March 12, 2020 - 7:00am

Why now? Why would Russia and Saudi Arabia suddenly start an oil price war at the very moment that the coronavirus crisis goes fully global?

Why would these oil exporting economies let supply rip just as demand is cratering? It doesn’t make sense.

In Foreign Policy, Jason Bordoff explains it as a game of chicken gone wrong. Last week, realising the threat to demand, the Saudis called for big cuts in production — as you’d expect. But when the Russians refused to play ball, the Saudis decided to raise the stakes by increasing production.

According to Javier Blas, chief energy correspondent at Bloomberg, the Kingdom is now pushing up its production up to a self-harming 13 million barrels a day.

The Saudis have a choice of two strategies. The easy life option is to co-operate with other countries to maximise oil prices. But if the others won’t comply, there’s the high stakes option of a price war: which though painful, hurts rival producers more.

Saudi oil is relatively easy to extract — and there’s plenty of supporting infrastructure already in place. Things aren’t so straightforward elsewhere and thus the industries there are more capital intensive — and thus more sensitive to price swings.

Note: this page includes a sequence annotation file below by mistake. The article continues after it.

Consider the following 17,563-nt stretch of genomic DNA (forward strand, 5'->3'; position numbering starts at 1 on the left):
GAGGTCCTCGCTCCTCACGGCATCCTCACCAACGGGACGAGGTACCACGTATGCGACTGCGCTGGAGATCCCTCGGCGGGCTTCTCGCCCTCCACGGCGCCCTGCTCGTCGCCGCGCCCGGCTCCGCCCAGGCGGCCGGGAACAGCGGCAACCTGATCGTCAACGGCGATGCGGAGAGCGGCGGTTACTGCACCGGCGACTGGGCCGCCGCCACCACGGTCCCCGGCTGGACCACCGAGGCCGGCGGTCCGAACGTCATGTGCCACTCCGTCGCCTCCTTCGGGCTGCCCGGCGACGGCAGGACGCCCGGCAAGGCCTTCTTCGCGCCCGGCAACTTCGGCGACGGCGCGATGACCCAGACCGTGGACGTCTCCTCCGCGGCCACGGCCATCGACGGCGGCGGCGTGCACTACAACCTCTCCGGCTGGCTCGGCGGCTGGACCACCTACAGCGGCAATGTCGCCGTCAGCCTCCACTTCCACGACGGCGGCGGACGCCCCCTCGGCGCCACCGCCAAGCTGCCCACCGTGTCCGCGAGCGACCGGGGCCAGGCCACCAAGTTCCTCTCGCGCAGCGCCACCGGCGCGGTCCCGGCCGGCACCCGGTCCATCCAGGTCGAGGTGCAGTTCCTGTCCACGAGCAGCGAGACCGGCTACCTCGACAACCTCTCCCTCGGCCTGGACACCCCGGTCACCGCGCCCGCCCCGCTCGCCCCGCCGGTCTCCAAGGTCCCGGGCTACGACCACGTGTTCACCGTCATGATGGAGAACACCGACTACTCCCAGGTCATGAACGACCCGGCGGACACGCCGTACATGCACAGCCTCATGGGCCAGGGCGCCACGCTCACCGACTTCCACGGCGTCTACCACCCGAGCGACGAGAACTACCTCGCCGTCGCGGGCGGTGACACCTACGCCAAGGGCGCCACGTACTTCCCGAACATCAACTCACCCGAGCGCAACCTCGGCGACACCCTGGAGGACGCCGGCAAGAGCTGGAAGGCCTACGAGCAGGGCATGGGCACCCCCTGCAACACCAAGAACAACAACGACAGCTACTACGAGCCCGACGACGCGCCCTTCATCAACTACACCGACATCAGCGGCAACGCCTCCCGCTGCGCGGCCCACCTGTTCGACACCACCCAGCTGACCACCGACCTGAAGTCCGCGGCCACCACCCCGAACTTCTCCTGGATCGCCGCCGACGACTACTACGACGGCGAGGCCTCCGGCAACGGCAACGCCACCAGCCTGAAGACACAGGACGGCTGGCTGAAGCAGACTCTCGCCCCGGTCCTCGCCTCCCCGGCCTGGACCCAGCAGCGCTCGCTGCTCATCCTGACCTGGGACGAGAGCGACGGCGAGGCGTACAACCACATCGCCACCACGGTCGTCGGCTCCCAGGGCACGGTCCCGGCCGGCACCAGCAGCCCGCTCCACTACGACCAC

Especially vulnerable is the US shale industry, whose advanced fracking technology doesn’t come cheap. If those American frackers go bankrupt, the Saudis won’t mind.

So short-term losses, but long-term gains? Perhaps, but as the easy oil runs out, money will be needed to develop newer, more challenging sources around the world. Wildly fluctuating prices makes that investment all the riskier.

The Saudi industry, having the richest reserves, might be the least exposed; but, as Winston Churchill said back in 1913, “safety and certainty in oil lie in variety and variety alone.” If economically viable production becomes concentrated in ever fewer places that will only encourage importing nations to kick the oil habit sooner.

Ultimately, the greatest long-term threat to Saudi Arabia isn’t Russia or Iran or fracking, but the electric car.

Peter Franklin is Associate Editor of UnHerd. He was previously a policy advisor and speechwriter on environmental and social issues.